Although the history of this litigation is complicated, its resolution ultimately turns on very basic principles. Article III, § 1, of the Constitution commands that “[t]he judicial Power of the United States, shall be vested in one supreme Court, and in such inferior Courts as the Congress may from time to time ordain and establish.” That Article further provides that the judges of those courts shall hold their offices during good behavior, without diminution of salary. Ibid. Those requirements of Article III were not honored here.
The Chief’s opinion begins by providing a fascinating historical account of how the colonial legislature often assumed judicial functions.
Throughout the 17th and 18th centuries, colonial legis- latures performed what are now recognized as core judicial roles. They “functioned as courts of equity of last resort, hearing original actions or providing appellate review of judicial judgments.” Ibid. They “constantly heard private petitions, which often were only the complaints of one individual or group against another, and made final judg- ments on these complaints.” G. Wood, The Creation of the American Republic 1776–1787, pp. 154–155 (1969). And they routinely intervened in cases still pending before courts, granting continuances, stays of judgments, “new trials, and other kinds of relief in an effort to do what ‘is agreeable to Right and Justice.’” Id., at 155; see Judicial Action by the Provincial Legislature of Massachusetts, 15 Harv. L. Rev. 208, 216–218 (1902) (collecting examples of such laws).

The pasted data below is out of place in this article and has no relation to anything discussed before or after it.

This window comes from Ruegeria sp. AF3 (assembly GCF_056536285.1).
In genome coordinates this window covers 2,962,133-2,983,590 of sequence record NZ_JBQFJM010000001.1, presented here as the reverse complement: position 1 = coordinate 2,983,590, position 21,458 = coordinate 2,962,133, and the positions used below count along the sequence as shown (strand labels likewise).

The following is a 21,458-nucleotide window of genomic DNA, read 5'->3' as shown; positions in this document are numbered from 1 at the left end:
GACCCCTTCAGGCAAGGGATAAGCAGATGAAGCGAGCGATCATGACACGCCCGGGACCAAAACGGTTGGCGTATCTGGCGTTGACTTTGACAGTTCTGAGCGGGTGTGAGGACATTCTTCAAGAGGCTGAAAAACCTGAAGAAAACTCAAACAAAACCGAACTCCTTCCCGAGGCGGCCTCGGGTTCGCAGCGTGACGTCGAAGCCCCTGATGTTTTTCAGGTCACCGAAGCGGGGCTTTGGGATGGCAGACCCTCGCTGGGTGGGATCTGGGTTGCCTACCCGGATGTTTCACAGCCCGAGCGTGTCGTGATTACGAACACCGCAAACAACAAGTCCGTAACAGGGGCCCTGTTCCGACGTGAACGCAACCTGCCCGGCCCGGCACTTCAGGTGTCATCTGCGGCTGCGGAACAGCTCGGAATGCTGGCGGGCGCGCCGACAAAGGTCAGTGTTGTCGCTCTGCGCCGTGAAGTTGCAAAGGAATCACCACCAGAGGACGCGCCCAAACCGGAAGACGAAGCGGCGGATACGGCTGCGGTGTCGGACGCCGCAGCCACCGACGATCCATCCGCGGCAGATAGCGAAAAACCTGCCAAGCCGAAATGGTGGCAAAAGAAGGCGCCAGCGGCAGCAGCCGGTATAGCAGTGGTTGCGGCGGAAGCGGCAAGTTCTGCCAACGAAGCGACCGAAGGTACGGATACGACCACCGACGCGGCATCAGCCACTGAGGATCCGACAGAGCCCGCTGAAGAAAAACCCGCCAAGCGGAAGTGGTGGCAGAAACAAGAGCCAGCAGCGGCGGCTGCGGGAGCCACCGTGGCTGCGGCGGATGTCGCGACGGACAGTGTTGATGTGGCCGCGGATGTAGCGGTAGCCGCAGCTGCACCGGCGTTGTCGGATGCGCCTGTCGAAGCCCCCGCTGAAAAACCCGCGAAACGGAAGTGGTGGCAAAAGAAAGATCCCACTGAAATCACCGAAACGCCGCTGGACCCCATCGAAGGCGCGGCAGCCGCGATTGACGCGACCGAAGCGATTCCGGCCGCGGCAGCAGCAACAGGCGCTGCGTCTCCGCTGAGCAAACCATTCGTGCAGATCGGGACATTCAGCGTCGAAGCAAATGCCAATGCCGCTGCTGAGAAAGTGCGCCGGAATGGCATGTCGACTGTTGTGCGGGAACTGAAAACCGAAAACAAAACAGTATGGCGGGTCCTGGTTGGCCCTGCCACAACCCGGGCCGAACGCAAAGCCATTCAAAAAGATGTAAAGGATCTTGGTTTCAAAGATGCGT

These problematic proceedings led the Framers of the Constitution to distinctly separate the legislative and judicial powers (consistent with the teachings of Montesquieu).
The Revolution-era “crescendo of legislative interference with private judgments of the courts,” however, soon prompted a “sense of a sharp necessity to separate the legislative from the judicial power.” Plaut, 514 U. S., at 221. In 1778, an influential critique of a proposed (and ultimately rejected) Massachusetts constitution warned that “[i]f the legislative and judicial powers are united, the maker of the law will also interpret it; and the law may then speak a language, dictated by the whims, the caprice, or the prejudice of the judge.” The Essex Result, in The Popular Sources of Political Authority: Documents on the Massachusetts Constitution of 1780, p. 337 (O. Handlin & M. Handlin eds. 1966). In Virginia, Thomas Jefferson complained that the assembly had, “in many instances, decided rights which should have been left to judiciary controversy.” Jefferson, Notes on the State of Virginia 120 (Peden ed. 1982). …